This has been on my radar for a while.
I really love stoic philosophy but I agree, at times it can seem unfeeling to preach this to someone in the middle of a crisis or a very difficult life situation.
I hope I can find the story in one of my books.

Brian Joseph said...

Hi Caroline- This story is a must for those who like Chekhov and those interested in stoicism. If you read this I would be curious as to what you thought about it.

baili said...

I like reading philosophical stories! This one is wonderfully reviewed by you.


It is obvious that more than often it is harder to do what you say .
I too believe that putting doctor in same condition sounds little fourced but this is life and everything that enter in our imagination is possible somewhere, somehow

Brian Joseph said...

Thanks Baili.

I think that Stoicism works best when it is not sanctimonious.

JaneGS said...

Sounds like a challenging but thoughtful work--I haven't read much of the Russians, and only recently saw The Cherry Orchard for the first time. I do like works like this that debate a point of view. Your description of the story made me think that Chekhov was approaching the narrative as a playwright more than a novelist--not good or bad, just a thought.

Brian Joseph said...

Hi Jane - When I think about it, many of Chekhov's short stories were very therical. He was a great playwright so I guess one can call this carryover.

HKatz said...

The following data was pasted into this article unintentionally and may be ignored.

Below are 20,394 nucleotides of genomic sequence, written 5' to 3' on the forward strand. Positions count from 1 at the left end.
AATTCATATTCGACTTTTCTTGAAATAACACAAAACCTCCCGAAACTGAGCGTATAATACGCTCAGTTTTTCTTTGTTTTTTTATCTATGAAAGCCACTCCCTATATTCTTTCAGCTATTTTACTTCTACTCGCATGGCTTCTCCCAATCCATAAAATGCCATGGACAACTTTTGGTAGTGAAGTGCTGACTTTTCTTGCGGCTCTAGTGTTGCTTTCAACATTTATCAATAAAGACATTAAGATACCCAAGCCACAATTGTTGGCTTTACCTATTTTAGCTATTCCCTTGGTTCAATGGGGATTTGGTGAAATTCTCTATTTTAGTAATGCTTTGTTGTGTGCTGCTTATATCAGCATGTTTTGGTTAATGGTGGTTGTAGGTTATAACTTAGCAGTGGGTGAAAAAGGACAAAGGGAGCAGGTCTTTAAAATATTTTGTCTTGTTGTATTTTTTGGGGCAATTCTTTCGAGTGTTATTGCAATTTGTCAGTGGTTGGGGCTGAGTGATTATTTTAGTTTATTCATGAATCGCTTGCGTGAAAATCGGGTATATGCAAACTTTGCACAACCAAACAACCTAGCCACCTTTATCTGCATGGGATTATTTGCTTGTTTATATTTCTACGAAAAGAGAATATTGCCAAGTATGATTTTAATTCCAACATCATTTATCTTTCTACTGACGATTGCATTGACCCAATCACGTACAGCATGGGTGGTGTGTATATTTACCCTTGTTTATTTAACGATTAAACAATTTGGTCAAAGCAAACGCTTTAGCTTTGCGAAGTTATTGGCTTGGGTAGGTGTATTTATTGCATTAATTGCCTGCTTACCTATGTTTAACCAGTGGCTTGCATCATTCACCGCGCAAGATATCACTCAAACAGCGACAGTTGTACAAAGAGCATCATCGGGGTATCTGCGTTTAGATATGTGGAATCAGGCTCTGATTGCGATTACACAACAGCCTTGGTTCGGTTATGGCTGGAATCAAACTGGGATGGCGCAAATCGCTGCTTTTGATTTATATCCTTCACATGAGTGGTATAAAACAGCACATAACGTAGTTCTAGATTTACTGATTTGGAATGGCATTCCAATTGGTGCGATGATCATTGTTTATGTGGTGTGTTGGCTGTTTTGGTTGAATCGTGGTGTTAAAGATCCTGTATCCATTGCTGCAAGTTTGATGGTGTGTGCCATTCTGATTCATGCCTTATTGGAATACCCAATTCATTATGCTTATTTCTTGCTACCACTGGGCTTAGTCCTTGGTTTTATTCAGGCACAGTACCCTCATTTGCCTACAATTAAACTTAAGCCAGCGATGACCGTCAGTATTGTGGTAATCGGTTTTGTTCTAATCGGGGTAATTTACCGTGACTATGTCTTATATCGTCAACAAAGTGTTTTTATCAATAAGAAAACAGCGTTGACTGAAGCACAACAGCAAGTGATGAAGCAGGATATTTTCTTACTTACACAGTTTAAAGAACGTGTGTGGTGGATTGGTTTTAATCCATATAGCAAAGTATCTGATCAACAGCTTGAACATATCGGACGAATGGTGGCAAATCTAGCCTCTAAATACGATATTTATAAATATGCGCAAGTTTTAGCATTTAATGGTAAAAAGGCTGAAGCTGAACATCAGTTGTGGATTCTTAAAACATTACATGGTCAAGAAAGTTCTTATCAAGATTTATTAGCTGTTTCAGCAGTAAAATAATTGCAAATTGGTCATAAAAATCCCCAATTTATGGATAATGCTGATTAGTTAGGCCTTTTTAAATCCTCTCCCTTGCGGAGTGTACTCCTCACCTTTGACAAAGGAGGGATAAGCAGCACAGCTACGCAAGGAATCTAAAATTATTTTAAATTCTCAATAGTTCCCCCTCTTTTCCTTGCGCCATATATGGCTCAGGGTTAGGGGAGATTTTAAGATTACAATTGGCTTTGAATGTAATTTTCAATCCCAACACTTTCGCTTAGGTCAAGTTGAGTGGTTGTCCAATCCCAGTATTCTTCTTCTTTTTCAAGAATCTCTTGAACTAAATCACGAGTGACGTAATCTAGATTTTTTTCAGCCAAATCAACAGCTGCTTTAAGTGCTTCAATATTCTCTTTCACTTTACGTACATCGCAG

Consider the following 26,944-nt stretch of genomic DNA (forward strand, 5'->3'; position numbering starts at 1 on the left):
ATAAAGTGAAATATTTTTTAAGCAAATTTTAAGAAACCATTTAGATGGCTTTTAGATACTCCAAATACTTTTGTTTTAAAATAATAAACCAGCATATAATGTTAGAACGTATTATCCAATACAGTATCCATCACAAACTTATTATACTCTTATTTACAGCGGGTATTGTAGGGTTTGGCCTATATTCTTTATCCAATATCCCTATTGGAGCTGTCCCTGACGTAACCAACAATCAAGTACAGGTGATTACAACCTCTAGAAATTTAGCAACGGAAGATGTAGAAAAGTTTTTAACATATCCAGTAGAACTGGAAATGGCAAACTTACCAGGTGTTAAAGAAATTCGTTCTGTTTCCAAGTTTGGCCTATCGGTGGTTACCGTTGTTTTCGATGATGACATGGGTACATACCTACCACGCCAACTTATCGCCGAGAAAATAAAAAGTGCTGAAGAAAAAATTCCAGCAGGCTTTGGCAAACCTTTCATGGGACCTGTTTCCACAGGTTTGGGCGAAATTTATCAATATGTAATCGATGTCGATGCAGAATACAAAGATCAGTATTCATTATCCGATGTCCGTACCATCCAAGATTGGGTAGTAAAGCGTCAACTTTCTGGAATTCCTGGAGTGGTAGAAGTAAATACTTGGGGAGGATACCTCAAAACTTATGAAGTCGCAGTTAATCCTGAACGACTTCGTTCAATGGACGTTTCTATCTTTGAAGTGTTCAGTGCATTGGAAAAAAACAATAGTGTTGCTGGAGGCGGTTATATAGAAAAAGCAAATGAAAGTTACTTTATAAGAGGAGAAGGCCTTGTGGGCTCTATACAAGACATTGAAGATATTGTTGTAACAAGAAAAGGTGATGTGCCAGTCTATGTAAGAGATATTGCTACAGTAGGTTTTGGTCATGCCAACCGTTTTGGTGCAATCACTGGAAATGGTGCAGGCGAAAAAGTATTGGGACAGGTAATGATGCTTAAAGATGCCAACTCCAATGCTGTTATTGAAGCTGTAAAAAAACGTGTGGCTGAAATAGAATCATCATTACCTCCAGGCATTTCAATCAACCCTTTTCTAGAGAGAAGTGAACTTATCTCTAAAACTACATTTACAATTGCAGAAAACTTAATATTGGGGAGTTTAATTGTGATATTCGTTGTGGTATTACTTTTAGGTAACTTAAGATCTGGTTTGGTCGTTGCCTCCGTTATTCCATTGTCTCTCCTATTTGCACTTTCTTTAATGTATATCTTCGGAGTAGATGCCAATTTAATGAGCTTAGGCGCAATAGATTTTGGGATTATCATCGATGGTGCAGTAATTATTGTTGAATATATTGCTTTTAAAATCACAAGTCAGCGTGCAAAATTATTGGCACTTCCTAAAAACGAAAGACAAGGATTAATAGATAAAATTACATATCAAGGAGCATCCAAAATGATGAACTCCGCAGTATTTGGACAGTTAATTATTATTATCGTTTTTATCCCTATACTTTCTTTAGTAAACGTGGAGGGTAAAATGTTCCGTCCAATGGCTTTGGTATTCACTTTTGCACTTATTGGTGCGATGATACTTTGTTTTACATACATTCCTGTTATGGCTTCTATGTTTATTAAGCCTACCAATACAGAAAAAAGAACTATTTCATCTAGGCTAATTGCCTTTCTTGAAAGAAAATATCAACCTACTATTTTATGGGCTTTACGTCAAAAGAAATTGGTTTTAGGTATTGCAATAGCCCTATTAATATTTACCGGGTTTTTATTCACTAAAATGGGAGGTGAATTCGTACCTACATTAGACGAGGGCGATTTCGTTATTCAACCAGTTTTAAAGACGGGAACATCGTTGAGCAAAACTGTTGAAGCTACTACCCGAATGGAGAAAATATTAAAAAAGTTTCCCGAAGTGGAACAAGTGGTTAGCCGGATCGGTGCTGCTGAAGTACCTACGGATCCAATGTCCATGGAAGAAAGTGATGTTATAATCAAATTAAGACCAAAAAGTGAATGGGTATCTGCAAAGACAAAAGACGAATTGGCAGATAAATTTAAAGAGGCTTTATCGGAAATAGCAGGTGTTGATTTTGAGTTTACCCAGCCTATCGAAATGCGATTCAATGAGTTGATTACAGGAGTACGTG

Oh, I'd love to read this. I enjoy your commentary, and this sounds like a great story.

I also like your nuanced approach to stoicism. From your description of the story the problem might be one of "lecturing" to someone who's in a terrible situation. It's the lecturing that's irritating, especially when it comes with a lack of empathy or with a kind of glibness that reveals that someone hasn't suffered much from a particular problem. I'm thinking of cases in my life where I struggled to make peace with a situation by considering the ways I've grown or what I've learned from it or how it might be part of something bigger - but if someone came up to me when I was in trouble and glibly said, "Just look at the bright side!" "Find peace in yourself!" (in a "turn that frown upside down" sort of way), I'd be annoyed.

By the way, I started reading Trollope's The Warden and so far I'm enjoying it. Thanks for promoting Trollope (and his Barsetshire Chronicles) on your blog :)

Brian Joseph said...

Thanks Hila.

It seems that maybe Chekhov ran into the wrong stoics :)

I am glad that you are enjoying The Warden. I would love to know what you thought when you are finished.

thecuecard said...

I guess I haven't thought much about stoicism as a full philosophy that people use. Interesting. Why is the doctor not able to apply his principles once he gets committed? I guess he just falls apart?

Lory said...

I would like to read Chekhov but I've been somewhat intimidated by the volume of his writing, not knowing where to start. Perhaps I should pick just one story - this one could be interesting to begin with.

Having just reread The Dispossessed I'm interested the themes of inner freedom and outer hardship. I also really want to reread Man's Search for Meaning, which I have not read since high school. Along with that this could be a fictional complement.

Brian Joseph said...

Hi Susan - People do use Stoicism in all sorts of situations. In the end, it just does not work for some folks. I think that is true of The Doctor in this story.

Brian Joseph said...

Hi Lory - Chekhov wrote so many great works. Having read all his major plays I can recommend them all. Most of his popular short story collections include many of his best.

I found The Dispossessed to be such a compelling book. I would like to read Man's Search for Meaning.